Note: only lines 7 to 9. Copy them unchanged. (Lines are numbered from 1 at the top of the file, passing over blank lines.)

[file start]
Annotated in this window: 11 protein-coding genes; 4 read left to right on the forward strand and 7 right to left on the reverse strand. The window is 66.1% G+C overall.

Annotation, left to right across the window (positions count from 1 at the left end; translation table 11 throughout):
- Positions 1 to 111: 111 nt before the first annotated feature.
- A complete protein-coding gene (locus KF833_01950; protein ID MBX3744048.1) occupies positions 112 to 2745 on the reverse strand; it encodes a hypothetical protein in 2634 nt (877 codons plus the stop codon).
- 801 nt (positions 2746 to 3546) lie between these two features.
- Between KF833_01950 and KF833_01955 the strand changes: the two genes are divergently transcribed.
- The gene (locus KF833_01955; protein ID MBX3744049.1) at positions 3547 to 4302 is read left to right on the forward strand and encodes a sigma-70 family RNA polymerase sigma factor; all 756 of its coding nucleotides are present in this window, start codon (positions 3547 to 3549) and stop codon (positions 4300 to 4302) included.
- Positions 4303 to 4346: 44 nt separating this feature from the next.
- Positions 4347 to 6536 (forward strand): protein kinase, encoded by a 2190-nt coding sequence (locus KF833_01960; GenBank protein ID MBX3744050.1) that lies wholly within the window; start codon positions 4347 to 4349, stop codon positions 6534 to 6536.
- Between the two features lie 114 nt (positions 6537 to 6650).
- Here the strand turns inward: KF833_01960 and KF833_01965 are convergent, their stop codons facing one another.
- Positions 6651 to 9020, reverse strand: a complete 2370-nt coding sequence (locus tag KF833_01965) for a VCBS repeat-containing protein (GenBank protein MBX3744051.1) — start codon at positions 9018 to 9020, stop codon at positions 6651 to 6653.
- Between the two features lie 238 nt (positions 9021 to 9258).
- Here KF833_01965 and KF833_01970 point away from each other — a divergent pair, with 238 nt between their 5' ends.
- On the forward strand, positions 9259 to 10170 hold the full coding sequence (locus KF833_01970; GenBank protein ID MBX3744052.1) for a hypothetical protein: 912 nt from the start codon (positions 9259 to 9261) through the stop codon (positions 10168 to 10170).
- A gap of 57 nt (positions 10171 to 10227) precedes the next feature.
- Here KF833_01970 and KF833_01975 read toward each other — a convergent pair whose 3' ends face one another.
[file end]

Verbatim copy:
- The gene (locus KF833_01955; protein ID MBX3744049.1) at positions 3547 to 4302 is read left to right on the forward strand and encodes a sigma-70 family RNA polymerase sigma factor; all 756 of its coding nucleotides are present in this window, start codon (positions 3547 to 3549) and stop codon (positions 4300 to 4302) included.
- Positions 4303 to 4346: 44 nt separating this feature from the next.
- Positions 4347 to 6536 (forward strand): protein kinase, encoded by a 2190-nt coding sequence (locus KF833_01960; GenBank protein ID MBX3744050.1) that lies wholly within the window; start codon positions 4347 to 4349, stop codon positions 6534 to 6536.